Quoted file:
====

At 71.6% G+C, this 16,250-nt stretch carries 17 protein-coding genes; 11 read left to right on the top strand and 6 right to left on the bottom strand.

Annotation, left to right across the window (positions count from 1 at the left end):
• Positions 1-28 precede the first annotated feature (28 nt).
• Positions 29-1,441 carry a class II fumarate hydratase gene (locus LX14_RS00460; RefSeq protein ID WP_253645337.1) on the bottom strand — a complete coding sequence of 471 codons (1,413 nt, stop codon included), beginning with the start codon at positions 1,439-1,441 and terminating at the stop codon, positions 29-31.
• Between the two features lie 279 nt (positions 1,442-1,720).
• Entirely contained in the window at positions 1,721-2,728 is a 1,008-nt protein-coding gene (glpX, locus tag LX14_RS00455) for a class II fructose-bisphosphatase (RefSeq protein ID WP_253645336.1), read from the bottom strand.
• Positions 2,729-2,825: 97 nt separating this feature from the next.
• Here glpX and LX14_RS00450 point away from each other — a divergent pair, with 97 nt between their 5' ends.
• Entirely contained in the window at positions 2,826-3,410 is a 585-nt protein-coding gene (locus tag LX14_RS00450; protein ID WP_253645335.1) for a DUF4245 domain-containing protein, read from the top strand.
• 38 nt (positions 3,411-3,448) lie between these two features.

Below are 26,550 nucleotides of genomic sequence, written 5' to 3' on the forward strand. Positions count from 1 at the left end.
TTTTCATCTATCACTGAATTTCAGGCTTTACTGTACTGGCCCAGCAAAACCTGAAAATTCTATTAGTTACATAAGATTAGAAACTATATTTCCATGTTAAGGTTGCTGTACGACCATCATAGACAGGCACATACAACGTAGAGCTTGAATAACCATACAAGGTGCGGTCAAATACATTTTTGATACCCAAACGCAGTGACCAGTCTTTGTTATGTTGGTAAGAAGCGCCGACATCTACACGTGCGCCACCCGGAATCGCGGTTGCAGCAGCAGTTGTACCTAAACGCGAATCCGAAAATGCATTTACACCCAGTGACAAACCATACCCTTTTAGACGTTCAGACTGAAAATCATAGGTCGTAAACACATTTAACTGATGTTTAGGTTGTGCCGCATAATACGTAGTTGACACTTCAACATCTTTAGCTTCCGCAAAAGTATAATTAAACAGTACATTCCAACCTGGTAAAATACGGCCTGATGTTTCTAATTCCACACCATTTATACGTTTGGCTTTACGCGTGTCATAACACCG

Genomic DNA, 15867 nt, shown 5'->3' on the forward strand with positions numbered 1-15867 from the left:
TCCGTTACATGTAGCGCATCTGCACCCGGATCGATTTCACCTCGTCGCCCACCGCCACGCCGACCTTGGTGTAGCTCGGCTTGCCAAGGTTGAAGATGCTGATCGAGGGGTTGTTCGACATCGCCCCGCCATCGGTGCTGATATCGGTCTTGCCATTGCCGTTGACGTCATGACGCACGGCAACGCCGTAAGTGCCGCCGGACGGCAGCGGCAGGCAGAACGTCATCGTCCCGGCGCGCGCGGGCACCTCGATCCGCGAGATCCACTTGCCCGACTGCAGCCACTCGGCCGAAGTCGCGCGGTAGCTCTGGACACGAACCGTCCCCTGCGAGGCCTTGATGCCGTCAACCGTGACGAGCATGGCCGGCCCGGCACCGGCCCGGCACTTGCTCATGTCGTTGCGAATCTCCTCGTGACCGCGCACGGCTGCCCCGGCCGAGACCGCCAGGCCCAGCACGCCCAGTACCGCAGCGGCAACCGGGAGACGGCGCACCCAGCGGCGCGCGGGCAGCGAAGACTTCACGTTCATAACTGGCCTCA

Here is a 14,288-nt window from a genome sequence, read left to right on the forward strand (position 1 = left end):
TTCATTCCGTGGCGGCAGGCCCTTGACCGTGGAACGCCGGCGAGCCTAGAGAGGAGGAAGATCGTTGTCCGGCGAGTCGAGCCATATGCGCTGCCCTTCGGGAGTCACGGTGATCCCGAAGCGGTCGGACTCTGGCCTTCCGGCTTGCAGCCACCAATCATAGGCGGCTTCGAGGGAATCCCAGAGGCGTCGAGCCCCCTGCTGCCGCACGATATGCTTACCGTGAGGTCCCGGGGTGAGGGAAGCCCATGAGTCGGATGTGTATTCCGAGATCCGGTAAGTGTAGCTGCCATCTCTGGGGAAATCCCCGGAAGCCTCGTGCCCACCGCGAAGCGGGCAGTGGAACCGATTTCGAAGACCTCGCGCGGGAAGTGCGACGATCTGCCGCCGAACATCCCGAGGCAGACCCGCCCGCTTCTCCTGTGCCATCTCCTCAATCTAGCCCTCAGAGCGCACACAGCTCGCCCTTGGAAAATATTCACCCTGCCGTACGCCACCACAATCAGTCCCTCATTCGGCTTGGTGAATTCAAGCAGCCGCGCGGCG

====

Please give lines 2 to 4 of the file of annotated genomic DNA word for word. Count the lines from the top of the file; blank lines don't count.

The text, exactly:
Annotation, left to right across the window (positions count from 1 at the left end):
• Positions 1-28 precede the first annotated feature (28 nt).
• Positions 29-1,441 carry a class II fumarate hydratase gene (locus LX14_RS00460; RefSeq protein ID WP_253645337.1) on the bottom strand — a complete coding sequence of 471 codons (1,413 nt, stop codon included), beginning with the start codon at positions 1,439-1,441 and terminating at the stop codon, positions 29-31.